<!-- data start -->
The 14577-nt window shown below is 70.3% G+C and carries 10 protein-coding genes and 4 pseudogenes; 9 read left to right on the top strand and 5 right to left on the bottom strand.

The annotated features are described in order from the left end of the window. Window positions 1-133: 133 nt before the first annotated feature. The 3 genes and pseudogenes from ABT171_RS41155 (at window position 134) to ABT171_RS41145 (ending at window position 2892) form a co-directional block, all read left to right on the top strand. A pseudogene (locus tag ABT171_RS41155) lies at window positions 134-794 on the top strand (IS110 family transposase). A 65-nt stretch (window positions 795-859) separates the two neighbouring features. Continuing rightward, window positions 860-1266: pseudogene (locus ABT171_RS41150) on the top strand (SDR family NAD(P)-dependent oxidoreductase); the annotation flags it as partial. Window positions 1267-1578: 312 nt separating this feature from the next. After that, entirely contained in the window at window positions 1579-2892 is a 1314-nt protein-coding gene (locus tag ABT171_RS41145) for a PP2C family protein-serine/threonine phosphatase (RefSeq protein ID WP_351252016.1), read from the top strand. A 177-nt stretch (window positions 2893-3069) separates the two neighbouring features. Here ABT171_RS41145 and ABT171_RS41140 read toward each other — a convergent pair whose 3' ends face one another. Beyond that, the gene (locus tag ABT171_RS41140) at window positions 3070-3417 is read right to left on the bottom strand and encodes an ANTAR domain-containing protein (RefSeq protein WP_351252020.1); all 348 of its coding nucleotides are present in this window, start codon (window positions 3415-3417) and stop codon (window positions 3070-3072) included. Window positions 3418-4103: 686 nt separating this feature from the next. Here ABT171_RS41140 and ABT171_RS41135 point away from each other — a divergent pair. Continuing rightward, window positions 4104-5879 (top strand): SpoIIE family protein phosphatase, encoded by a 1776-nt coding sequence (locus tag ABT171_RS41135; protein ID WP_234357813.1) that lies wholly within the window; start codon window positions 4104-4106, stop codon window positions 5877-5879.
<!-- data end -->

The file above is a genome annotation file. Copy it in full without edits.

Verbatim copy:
The 14577-nt window shown below is 70.3% G+C and carries 10 protein-coding genes and 4 pseudogenes; 9 read left to right on the top strand and 5 right to left on the bottom strand.

The annotated features are described in order from the left end of the window. Window positions 1-133: 133 nt before the first annotated feature. The 3 genes and pseudogenes from ABT171_RS41155 (at window position 134) to ABT171_RS41145 (ending at window position 2892) form a co-directional block, all read left to right on the top strand. A pseudogene (locus tag ABT171_RS41155) lies at window positions 134-794 on the top strand (IS110 family transposase). A 65-nt stretch (window positions 795-859) separates the two neighbouring features. Continuing rightward, window positions 860-1266: pseudogene (locus ABT171_RS41150) on the top strand (SDR family NAD(P)-dependent oxidoreductase); the annotation flags it as partial. Window positions 1267-1578: 312 nt separating this feature from the next. After that, entirely contained in the window at window positions 1579-2892 is a 1314-nt protein-coding gene (locus tag ABT171_RS41145) for a PP2C family protein-serine/threonine phosphatase (RefSeq protein ID WP_351252016.1), read from the top strand. A 177-nt stretch (window positions 2893-3069) separates the two neighbouring features. Here ABT171_RS41145 and ABT171_RS41140 read toward each other — a convergent pair whose 3' ends face one another. Beyond that, the gene (locus tag ABT171_RS41140) at window positions 3070-3417 is read right to left on the bottom strand and encodes an ANTAR domain-containing protein (RefSeq protein WP_351252020.1); all 348 of its coding nucleotides are present in this window, start codon (window positions 3415-3417) and stop codon (window positions 3070-3072) included. Window positions 3418-4103: 686 nt separating this feature from the next. Here ABT171_RS41140 and ABT171_RS41135 point away from each other — a divergent pair. Continuing rightward, window positions 4104-5879 (top strand): SpoIIE family protein phosphatase, encoded by a 1776-nt coding sequence (locus tag ABT171_RS41135; protein ID WP_234357813.1) that lies wholly within the window; start codon window positions 4104-4106, stop codon window positions 5877-5879.